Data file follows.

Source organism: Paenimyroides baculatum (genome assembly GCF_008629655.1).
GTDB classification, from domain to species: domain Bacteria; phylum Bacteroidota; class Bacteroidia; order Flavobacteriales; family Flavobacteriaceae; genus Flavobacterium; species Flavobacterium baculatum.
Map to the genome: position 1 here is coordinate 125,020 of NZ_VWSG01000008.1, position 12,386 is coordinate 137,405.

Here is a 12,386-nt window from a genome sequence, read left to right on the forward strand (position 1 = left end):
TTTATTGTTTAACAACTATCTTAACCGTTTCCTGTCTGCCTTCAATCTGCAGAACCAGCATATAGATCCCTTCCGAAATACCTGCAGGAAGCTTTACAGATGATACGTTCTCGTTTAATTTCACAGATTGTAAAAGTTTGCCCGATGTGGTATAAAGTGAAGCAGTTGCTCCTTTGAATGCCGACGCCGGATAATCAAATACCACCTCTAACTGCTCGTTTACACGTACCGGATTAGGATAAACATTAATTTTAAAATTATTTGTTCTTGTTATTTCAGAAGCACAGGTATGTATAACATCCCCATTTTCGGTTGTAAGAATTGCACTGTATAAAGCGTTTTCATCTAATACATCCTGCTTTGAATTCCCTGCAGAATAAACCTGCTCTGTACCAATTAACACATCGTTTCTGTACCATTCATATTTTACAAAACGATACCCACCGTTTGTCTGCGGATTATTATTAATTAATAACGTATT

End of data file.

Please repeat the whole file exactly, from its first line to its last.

Source organism: Paenimyroides baculatum (genome assembly GCF_008629655.1).
GTDB classification, from domain to species: domain Bacteria; phylum Bacteroidota; class Bacteroidia; order Flavobacteriales; family Flavobacteriaceae; genus Flavobacterium; species Flavobacterium baculatum.
Map to the genome: position 1 here is coordinate 125,020 of NZ_VWSG01000008.1, position 12,386 is coordinate 137,405.

Here is a 12,386-nt window from a genome sequence, read left to right on the forward strand (position 1 = left end):
TTTATTGTTTAACAACTATCTTAACCGTTTCCTGTCTGCCTTCAATCTGCAGAACCAGCATATAGATCCCTTCCGAAATACCTGCAGGAAGCTTTACAGATGATACGTTCTCGTTTAATTTCACAGATTGTAAAAGTTTGCCCGATGTGGTATAAAGTGAAGCAGTTGCTCCTTTGAATGCCGACGCCGGATAATCAAATACCACCTCTAACTGCTCGTTTACACGTACCGGATTAGGATAAACATTAATTTTAAAATTATTTGTTCTTGTTATTTCAGAAGCACAGGTATGTATAACATCCCCATTTTCGGTTGTAAGAATTGCACTGTATAAAGCGTTTTCATCTAATACATCCTGCTTTGAATTCCCTGCAGAATAAACCTGCTCTGTACCAATTAACACATCGTTTCTGTACCATTCATATTTTACAAAACGATACCCACCGTTTGTCTGCGGATTATTATTAATTAATAACGTATT